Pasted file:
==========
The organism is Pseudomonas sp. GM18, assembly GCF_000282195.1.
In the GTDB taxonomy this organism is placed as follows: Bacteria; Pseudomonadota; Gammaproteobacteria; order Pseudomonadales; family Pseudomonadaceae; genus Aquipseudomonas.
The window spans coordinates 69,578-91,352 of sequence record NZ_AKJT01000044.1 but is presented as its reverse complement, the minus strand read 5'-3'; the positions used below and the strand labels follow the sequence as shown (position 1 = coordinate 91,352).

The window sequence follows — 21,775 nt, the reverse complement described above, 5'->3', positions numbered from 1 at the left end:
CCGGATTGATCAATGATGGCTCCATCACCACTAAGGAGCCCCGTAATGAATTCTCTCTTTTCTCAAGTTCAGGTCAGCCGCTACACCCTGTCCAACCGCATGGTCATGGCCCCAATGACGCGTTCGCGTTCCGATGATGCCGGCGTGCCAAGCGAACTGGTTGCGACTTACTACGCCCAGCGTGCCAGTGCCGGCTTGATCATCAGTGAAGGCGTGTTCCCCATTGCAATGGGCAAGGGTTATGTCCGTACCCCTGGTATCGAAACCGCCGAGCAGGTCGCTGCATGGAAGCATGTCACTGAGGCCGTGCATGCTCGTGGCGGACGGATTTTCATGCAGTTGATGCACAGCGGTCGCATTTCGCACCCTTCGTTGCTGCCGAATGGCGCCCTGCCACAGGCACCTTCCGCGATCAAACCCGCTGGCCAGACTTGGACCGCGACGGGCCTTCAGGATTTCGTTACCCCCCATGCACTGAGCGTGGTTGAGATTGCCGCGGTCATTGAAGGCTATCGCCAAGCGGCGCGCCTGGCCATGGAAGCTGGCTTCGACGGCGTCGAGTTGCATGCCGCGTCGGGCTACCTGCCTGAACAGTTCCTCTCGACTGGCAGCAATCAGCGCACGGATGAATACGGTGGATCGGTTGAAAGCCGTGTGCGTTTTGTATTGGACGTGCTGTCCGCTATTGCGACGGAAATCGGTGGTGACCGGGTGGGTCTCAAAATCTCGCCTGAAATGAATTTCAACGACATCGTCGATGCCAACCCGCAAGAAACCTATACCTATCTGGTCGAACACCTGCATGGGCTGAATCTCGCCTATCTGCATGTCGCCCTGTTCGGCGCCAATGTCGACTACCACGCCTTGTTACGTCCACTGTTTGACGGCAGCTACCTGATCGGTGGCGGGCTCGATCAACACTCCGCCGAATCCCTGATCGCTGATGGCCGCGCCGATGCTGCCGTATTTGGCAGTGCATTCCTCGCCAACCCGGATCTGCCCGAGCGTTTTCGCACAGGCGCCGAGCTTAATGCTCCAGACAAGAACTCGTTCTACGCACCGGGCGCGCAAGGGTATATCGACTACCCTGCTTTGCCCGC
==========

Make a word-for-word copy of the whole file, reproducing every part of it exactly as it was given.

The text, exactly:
The organism is Pseudomonas sp. GM18, assembly GCF_000282195.1.
In the GTDB taxonomy this organism is placed as follows: Bacteria; Pseudomonadota; Gammaproteobacteria; order Pseudomonadales; family Pseudomonadaceae; genus Aquipseudomonas.
The window spans coordinates 69,578-91,352 of sequence record NZ_AKJT01000044.1 but is presented as its reverse complement, the minus strand read 5'-3'; the positions used below and the strand labels follow the sequence as shown (position 1 = coordinate 91,352).

The window sequence follows — 21,775 nt, the reverse complement described above, 5'->3', positions numbered from 1 at the left end:
CCGGATTGATCAATGATGGCTCCATCACCACTAAGGAGCCCCGTAATGAATTCTCTCTTTTCTCAAGTTCAGGTCAGCCGCTACACCCTGTCCAACCGCATGGTCATGGCCCCAATGACGCGTTCGCGTTCCGATGATGCCGGCGTGCCAAGCGAACTGGTTGCGACTTACTACGCCCAGCGTGCCAGTGCCGGCTTGATCATCAGTGAAGGCGTGTTCCCCATTGCAATGGGCAAGGGTTATGTCCGTACCCCTGGTATCGAAACCGCCGAGCAGGTCGCTGCATGGAAGCATGTCACTGAGGCCGTGCATGCTCGTGGCGGACGGATTTTCATGCAGTTGATGCACAGCGGTCGCATTTCGCACCCTTCGTTGCTGCCGAATGGCGCCCTGCCACAGGCACCTTCCGCGATCAAACCCGCTGGCCAGACTTGGACCGCGACGGGCCTTCAGGATTTCGTTACCCCCCATGCACTGAGCGTGGTTGAGATTGCCGCGGTCATTGAAGGCTATCGCCAAGCGGCGCGCCTGGCCATGGAAGCTGGCTTCGACGGCGTCGAGTTGCATGCCGCGTCGGGCTACCTGCCTGAACAGTTCCTCTCGACTGGCAGCAATCAGCGCACGGATGAATACGGTGGATCGGTTGAAAGCCGTGTGCGTTTTGTATTGGACGTGCTGTCCGCTATTGCGACGGAAATCGGTGGTGACCGGGTGGGTCTCAAAATCTCGCCTGAAATGAATTTCAACGACATCGTCGATGCCAACCCGCAAGAAACCTATACCTATCTGGTCGAACACCTGCATGGGCTGAATCTCGCCTATCTGCATGTCGCCCTGTTCGGCGCCAATGTCGACTACCACGCCTTGTTACGTCCACTGTTTGACGGCAGCTACCTGATCGGTGGCGGGCTCGATCAACACTCCGCCGAATCCCTGATCGCTGATGGCCGCGCCGATGCTGCCGTATTTGGCAGTGCATTCCTCGCCAACCCGGATCTGCCCGAGCGTTTTCGCACAGGCGCCGAGCTTAATGCTCCAGACAAGAACTCGTTCTACGCACCGGGCGCGCAAGGGTATATCGACTACCCTGCTTTGCCCGC